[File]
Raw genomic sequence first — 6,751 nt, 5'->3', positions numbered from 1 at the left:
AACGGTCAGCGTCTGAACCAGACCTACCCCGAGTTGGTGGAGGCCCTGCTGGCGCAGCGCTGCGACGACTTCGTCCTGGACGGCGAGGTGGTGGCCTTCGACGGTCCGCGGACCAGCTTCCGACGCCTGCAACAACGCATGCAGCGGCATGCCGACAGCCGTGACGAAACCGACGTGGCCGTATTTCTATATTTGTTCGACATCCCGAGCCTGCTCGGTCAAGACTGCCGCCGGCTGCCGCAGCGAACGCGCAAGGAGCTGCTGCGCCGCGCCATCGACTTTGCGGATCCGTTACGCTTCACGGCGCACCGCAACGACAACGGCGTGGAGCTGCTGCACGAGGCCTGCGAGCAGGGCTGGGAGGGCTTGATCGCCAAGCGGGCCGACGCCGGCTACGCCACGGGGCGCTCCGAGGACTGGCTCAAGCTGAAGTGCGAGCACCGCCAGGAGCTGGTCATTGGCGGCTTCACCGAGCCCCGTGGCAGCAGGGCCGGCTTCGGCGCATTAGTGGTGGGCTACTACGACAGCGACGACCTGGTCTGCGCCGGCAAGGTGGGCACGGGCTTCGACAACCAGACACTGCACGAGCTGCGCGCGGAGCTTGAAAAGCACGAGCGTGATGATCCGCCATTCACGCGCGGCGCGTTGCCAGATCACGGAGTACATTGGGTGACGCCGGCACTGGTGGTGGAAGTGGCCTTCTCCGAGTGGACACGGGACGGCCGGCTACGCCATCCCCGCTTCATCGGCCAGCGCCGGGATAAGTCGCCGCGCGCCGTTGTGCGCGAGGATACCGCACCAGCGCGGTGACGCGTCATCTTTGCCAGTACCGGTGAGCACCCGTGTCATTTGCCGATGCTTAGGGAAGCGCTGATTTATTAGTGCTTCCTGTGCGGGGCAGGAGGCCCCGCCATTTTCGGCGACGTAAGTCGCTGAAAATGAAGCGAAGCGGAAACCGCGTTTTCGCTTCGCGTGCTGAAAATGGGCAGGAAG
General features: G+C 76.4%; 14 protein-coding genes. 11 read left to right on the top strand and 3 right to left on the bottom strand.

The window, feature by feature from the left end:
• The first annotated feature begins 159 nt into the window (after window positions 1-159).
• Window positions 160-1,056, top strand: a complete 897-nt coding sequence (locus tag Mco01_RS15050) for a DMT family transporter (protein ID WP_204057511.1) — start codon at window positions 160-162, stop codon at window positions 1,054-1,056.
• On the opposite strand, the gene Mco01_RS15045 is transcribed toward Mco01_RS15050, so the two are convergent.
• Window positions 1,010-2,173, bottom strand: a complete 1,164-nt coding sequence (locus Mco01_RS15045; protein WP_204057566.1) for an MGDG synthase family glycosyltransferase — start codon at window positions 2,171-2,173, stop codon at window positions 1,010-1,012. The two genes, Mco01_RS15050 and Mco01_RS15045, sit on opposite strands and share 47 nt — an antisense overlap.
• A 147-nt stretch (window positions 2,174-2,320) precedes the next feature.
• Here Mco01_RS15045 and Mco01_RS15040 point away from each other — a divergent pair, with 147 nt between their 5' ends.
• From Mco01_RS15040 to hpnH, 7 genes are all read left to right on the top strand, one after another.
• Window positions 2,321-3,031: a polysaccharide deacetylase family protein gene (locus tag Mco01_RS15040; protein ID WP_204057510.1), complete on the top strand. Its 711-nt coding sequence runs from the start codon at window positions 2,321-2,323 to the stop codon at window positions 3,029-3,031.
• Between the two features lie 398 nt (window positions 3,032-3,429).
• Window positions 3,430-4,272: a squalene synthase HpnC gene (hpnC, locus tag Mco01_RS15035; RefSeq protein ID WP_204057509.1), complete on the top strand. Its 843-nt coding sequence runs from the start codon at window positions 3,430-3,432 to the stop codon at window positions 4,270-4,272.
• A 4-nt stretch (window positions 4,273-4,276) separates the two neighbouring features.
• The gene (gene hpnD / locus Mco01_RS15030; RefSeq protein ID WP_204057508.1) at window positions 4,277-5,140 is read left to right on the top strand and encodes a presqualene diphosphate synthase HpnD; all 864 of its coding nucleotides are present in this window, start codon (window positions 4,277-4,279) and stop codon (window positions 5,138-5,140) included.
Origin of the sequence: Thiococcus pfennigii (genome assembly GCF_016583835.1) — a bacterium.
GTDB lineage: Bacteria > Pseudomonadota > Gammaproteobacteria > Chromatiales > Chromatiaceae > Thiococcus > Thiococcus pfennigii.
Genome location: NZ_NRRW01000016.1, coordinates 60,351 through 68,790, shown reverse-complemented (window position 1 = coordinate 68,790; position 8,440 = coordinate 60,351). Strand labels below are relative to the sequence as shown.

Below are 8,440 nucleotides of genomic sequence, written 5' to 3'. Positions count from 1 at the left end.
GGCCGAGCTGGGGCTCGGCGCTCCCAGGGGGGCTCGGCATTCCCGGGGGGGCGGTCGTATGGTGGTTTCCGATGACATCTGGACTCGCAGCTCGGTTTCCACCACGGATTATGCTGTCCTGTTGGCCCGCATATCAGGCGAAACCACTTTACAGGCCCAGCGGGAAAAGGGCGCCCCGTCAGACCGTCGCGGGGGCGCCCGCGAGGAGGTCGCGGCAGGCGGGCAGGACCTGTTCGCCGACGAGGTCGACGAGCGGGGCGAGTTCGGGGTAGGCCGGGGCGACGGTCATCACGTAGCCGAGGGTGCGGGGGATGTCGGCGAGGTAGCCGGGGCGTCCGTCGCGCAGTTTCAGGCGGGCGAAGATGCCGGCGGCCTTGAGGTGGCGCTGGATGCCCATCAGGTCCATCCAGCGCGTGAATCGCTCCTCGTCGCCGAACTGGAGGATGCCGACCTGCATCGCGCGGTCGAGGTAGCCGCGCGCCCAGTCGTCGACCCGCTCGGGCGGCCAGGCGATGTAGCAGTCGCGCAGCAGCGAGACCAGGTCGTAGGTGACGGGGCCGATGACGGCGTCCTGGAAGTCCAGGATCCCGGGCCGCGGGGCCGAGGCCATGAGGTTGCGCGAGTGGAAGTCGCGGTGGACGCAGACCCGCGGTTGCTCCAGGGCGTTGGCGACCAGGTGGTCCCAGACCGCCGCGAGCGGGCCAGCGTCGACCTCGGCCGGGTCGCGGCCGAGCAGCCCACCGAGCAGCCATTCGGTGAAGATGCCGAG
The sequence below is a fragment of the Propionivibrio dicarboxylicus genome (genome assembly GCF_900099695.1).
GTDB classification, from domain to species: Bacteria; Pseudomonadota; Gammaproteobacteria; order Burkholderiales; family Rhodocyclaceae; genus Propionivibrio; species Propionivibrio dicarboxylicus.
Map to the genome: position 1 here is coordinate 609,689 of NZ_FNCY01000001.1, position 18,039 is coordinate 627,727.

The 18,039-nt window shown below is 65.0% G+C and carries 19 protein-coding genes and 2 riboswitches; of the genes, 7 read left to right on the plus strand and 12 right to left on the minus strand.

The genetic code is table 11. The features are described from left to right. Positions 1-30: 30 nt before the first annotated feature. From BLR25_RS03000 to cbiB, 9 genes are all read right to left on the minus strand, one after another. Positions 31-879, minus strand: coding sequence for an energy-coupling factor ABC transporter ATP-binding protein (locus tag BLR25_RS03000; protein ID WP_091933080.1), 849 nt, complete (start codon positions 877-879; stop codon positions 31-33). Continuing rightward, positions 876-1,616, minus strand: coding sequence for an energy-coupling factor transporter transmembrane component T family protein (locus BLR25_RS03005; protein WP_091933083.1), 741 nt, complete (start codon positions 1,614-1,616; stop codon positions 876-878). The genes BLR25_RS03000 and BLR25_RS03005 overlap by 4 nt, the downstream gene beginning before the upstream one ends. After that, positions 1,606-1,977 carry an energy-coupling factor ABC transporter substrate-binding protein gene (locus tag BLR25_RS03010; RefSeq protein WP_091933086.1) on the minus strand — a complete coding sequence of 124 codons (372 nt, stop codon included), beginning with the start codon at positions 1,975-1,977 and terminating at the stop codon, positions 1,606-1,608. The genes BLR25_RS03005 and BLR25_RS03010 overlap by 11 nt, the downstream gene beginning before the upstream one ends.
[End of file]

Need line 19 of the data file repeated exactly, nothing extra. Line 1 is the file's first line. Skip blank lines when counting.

Genome location: NZ_NRRW01000016.1, coordinates 60,351 through 68,790, shown reverse-complemented (window position 1 = coordinate 68,790; position 8,440 = coordinate 60,351). Strand labels below are relative to the sequence as shown.